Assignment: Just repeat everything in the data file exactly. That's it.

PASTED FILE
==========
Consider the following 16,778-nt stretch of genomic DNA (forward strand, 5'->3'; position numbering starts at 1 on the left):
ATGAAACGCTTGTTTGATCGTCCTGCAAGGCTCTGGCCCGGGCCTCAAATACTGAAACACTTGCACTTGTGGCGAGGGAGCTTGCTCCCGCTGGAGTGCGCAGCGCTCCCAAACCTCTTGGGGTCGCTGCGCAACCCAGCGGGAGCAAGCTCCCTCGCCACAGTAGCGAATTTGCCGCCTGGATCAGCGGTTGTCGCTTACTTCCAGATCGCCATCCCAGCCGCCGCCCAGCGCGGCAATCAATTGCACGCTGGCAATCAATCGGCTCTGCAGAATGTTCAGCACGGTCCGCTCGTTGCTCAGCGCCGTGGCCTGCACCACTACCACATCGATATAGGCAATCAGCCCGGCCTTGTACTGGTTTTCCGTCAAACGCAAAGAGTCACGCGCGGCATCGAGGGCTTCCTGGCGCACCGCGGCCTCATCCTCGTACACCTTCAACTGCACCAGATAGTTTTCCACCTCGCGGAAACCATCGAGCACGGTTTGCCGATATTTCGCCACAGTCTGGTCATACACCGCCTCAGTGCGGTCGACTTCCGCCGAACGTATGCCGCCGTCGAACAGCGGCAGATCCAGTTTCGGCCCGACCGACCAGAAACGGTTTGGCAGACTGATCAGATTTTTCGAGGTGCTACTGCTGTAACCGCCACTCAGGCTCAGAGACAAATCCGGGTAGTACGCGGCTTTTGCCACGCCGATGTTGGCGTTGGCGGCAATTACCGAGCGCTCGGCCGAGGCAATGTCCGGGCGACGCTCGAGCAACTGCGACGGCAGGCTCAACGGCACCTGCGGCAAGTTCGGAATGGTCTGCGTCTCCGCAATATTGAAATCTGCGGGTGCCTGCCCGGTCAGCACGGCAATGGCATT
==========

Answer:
Consider the following 16,778-nt stretch of genomic DNA (forward strand, 5'->3'; position numbering starts at 1 on the left):
ATGAAACGCTTGTTTGATCGTCCTGCAAGGCTCTGGCCCGGGCCTCAAATACTGAAACACTTGCACTTGTGGCGAGGGAGCTTGCTCCCGCTGGAGTGCGCAGCGCTCCCAAACCTCTTGGGGTCGCTGCGCAACCCAGCGGGAGCAAGCTCCCTCGCCACAGTAGCGAATTTGCCGCCTGGATCAGCGGTTGTCGCTTACTTCCAGATCGCCATCCCAGCCGCCGCCCAGCGCGGCAATCAATTGCACGCTGGCAATCAATCGGCTCTGCAGAATGTTCAGCACGGTCCGCTCGTTGCTCAGCGCCGTGGCCTGCACCACTACCACATCGATATAGGCAATCAGCCCGGCCTTGTACTGGTTTTCCGTCAAACGCAAAGAGTCACGCGCGGCATCGAGGGCTTCCTGGCGCACCGCGGCCTCATCCTCGTACACCTTCAACTGCACCAGATAGTTTTCCACCTCGCGGAAACCATCGAGCACGGTTTGCCGATATTTCGCCACAGTCTGGTCATACACCGCCTCAGTGCGGTCGACTTCCGCCGAACGTATGCCGCCGTCGAACAGCGGCAGATCCAGTTTCGGCCCGACCGACCAGAAACGGTTTGGCAGACTGATCAGATTTTTCGAGGTGCTACTGCTGTAACCGCCACTCAGGCTCAGAGACAAATCCGGGTAGTACGCGGCTTTTGCCACGCCGATGTTGGCGTTGGCGGCAATTACCGAGCGCTCGGCCGAGGCAATGTCCGGGCGACGCTCGAGCAACTGCGACGGCAGGCTCAACGGCACCTGCGGCAAGTTCGGAATGGTCTGCGTCTCCGCAATATTGAAATCTGCGGGTGCCTGCCCGGTCAGCACGGCAATGGCATT